An examination of the co-occurrence of modifiable risk factors associated with chronic disease among youth in the COMPASS study.

Auteur(s) :
Leatherdale ST.
Date :
Fév, 2015
Source(s) :
Cancer causes & control : CCC. #26:4 p519-28
Adresse :
School of Public Health and Health Systems, University of Waterloo, 200 University Avenue, Waterloo, ON, N2L 3G1, Canada. sleather@uwaterloo.ca

Sommaire de l'article

PURPOSE: To examine the prevalence of major modifiable risk factors for cancer, examine risk factor co-occurrence, and examine how demographic and social factors are associated with risk factor co-occurrence among youth in the COMPASS study.

METHODS: Data from 23,280 grade 9-12 students in Year 1 (2012-2013) of the COMPASS study were used to examine the prevalence of seven different modifiable risk factors and the co-occurrence of these risk factors by gender and by grade. The between-school variance in the number of risk factors was calculated, and a model was developed to examine how demographic and social factors were associated with the number of co-occurring risk factors.

RESULTS: Among youth in this sample, 5.5% were current smokers, 22.9% were current binge drinkers, 16.5% were current marijuana users, 20.0% were overweight/obese, 53.1% were physically inactive, 96.7% were highly sedentary, and 95.1% had inadequate fruit and vegetable consumption. The mean number of co-occurring risk factors among students was 3.2 (± 1.1) and only 0.2% (n = 42) reported having none of the risk factors and 0.4% (n = 67) reported having all seven risk factors. Significant between-school random variation in the number of co-occurring risk factors was not identified. The number of risk factors was associated with most of the correlates examined although the effect sizes were generally small.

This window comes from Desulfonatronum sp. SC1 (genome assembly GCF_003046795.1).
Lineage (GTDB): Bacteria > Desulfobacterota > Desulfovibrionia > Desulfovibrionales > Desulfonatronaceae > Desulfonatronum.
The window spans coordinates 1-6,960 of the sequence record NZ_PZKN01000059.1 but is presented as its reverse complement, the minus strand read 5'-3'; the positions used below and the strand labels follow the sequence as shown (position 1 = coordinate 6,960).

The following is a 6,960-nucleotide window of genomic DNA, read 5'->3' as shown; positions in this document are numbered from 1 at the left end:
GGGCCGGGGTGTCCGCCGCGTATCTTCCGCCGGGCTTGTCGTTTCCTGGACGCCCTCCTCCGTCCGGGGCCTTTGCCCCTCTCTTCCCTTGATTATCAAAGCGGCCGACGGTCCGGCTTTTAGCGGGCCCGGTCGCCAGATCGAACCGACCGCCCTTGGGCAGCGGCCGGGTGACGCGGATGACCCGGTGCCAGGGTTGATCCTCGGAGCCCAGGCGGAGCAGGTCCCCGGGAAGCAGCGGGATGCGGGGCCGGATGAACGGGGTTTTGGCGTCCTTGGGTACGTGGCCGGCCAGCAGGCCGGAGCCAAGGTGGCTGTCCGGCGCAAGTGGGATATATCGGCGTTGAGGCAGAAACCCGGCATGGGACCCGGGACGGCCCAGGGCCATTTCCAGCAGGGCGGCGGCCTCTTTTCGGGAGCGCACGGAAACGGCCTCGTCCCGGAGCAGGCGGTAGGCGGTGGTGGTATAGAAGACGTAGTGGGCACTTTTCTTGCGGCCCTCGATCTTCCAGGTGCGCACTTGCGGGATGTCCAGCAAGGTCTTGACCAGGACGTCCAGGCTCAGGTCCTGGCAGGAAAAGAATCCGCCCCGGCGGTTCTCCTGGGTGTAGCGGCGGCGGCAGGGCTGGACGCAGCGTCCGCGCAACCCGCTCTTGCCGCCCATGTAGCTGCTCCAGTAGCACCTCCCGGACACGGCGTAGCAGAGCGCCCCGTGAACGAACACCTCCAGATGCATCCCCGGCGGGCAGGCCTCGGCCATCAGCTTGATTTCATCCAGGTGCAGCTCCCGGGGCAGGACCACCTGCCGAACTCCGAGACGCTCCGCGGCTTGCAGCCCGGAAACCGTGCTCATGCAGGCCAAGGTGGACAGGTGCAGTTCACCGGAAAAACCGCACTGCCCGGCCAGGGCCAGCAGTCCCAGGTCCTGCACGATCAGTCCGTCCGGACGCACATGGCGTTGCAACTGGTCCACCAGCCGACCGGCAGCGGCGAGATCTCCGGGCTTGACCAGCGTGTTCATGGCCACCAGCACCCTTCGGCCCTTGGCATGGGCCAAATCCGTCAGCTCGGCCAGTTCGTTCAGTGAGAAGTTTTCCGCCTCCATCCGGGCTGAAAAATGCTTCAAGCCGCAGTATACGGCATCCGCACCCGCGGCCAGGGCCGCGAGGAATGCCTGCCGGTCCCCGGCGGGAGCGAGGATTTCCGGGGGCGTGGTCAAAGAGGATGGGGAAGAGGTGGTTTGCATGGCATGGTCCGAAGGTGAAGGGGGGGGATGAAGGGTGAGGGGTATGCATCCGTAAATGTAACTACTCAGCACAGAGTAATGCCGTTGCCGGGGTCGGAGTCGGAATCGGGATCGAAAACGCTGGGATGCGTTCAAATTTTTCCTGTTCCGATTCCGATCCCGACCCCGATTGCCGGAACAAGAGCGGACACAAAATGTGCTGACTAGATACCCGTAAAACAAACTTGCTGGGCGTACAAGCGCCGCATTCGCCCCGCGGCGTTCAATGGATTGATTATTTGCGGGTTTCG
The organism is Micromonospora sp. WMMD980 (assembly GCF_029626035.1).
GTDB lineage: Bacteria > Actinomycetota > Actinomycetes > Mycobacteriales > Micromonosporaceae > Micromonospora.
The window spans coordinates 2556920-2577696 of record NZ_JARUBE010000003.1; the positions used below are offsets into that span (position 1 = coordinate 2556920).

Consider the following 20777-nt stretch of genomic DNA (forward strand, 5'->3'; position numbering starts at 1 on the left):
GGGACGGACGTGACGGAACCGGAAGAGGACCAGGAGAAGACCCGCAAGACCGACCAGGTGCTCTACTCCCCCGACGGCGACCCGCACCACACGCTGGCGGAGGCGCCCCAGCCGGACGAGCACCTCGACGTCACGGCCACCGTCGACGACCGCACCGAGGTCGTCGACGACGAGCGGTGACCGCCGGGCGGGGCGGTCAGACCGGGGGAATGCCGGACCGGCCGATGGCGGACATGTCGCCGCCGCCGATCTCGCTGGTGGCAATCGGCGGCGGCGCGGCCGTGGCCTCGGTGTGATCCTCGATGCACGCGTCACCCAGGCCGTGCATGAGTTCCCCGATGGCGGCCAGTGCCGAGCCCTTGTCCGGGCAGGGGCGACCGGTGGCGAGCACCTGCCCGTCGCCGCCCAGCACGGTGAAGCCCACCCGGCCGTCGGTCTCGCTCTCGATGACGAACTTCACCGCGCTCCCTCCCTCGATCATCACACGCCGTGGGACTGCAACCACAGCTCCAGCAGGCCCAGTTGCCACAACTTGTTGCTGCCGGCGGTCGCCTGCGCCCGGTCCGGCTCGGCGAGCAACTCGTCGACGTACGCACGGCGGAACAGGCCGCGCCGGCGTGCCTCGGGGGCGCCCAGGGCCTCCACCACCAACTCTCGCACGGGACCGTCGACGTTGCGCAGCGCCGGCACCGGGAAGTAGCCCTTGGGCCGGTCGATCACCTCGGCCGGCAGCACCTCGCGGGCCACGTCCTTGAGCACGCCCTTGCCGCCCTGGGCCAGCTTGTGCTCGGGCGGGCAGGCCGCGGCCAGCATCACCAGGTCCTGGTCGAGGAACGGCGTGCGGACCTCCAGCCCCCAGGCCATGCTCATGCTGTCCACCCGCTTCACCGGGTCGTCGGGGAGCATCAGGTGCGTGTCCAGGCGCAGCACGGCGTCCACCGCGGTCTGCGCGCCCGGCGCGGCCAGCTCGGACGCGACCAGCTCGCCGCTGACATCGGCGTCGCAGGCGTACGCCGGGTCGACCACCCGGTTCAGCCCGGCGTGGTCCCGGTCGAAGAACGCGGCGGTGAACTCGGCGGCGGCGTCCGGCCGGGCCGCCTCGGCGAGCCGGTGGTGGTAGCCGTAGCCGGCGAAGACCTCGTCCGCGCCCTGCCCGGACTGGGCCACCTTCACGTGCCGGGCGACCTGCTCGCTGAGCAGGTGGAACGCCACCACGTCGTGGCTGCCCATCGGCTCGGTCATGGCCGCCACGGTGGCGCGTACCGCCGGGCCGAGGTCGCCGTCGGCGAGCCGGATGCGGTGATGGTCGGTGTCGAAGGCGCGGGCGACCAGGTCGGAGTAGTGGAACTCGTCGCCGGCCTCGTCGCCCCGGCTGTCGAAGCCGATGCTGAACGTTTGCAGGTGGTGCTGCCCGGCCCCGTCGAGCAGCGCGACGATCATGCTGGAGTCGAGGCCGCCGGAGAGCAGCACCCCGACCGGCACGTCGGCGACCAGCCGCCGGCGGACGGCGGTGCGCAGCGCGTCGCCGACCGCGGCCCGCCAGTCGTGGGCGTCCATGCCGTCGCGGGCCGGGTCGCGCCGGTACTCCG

CONCLUSION: This research identifies that risk factor co-occurrence is common, most of student characteristics examined are only modestly associated with the likelihood of co-occurrence and that the school environment is not associated with variability in the number of co-occurring risk factors.

Source : Pubmed
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